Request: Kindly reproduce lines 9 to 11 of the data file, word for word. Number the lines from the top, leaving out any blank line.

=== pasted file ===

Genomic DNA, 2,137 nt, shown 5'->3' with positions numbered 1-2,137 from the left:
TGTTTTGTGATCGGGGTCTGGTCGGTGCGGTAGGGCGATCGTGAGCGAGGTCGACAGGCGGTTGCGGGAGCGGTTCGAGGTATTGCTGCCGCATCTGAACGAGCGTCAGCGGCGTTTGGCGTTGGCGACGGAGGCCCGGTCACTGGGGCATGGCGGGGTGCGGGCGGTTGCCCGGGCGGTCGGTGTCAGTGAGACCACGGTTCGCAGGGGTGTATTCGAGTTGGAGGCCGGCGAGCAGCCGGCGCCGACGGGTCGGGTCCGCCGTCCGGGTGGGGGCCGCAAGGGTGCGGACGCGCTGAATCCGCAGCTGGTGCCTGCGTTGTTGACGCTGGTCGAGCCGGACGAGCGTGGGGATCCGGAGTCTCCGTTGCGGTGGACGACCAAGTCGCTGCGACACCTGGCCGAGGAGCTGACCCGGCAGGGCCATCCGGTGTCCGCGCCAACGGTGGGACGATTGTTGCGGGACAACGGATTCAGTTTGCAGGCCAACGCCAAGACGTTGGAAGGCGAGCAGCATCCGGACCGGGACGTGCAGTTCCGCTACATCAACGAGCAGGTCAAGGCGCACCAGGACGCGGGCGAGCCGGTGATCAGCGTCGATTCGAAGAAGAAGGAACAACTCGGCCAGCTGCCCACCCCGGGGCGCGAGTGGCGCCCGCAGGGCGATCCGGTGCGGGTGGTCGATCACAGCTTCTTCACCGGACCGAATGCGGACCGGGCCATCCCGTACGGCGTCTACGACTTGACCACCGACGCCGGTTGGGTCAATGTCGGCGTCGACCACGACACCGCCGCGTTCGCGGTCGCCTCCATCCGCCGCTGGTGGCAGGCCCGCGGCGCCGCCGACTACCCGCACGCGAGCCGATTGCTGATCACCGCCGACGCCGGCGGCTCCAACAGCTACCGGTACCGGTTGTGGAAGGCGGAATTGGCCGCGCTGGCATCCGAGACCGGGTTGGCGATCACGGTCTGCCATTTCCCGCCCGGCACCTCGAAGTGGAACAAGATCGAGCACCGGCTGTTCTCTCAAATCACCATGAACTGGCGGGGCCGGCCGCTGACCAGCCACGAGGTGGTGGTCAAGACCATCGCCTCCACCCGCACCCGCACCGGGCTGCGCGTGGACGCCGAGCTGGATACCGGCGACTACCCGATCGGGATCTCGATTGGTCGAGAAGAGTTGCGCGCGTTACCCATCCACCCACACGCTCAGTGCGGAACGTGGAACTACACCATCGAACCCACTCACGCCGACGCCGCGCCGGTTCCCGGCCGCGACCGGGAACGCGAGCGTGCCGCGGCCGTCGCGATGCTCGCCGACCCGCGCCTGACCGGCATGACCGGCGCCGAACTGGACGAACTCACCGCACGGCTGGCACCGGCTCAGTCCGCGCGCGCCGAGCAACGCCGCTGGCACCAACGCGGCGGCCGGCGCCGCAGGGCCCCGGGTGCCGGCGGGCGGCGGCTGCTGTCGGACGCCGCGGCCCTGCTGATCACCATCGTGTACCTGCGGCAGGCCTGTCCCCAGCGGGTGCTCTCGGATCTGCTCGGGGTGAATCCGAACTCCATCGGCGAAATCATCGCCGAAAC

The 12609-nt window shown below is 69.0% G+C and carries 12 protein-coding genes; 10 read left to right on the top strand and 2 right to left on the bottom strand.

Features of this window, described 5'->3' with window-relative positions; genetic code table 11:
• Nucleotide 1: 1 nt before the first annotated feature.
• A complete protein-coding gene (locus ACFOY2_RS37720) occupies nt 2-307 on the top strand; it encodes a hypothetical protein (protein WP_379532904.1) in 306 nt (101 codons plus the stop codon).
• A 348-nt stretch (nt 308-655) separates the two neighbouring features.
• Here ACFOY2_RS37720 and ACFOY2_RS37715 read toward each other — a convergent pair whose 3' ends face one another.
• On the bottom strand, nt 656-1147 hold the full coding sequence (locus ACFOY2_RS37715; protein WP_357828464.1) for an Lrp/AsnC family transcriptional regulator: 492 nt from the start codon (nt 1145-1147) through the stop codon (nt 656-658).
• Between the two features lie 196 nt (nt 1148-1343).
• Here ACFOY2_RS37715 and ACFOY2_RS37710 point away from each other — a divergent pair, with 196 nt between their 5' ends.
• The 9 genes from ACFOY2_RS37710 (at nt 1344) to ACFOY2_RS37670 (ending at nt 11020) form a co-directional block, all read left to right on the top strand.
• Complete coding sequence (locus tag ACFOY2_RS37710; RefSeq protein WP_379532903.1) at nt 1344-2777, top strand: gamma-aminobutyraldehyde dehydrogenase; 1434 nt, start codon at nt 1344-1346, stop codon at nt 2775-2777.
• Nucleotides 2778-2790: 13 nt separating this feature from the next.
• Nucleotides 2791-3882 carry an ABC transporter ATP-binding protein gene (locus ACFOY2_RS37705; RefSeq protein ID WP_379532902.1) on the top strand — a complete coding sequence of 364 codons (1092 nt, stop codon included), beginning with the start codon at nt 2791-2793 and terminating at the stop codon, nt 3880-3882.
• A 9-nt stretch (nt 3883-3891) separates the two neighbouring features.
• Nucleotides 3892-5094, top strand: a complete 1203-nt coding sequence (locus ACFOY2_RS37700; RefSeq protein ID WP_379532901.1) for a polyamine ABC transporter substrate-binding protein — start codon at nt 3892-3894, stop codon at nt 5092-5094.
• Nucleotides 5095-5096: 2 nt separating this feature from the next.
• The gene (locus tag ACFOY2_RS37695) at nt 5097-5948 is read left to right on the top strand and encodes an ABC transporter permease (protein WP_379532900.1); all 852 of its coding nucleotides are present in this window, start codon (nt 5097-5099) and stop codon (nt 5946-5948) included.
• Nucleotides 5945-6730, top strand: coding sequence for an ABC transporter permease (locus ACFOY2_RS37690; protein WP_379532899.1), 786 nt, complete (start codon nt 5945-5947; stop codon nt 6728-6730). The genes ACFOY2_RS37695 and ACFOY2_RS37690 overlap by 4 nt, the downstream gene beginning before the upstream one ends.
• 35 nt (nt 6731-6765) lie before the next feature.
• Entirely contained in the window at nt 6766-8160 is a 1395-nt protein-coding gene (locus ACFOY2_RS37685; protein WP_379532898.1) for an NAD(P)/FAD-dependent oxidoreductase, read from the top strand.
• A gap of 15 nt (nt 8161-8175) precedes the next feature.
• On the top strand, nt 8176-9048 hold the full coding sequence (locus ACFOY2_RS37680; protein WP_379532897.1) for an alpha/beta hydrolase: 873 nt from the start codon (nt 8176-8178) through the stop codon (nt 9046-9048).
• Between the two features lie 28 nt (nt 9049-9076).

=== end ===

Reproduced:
• On the bottom strand, nt 656-1147 hold the full coding sequence (locus ACFOY2_RS37715; protein WP_357828464.1) for an Lrp/AsnC family transcriptional regulator: 492 nt from the start codon (nt 1145-1147) through the stop codon (nt 656-658).
• Between the two features lie 196 nt (nt 1148-1343).
• Here ACFOY2_RS37715 and ACFOY2_RS37710 point away from each other — a divergent pair, with 196 nt between their 5' ends.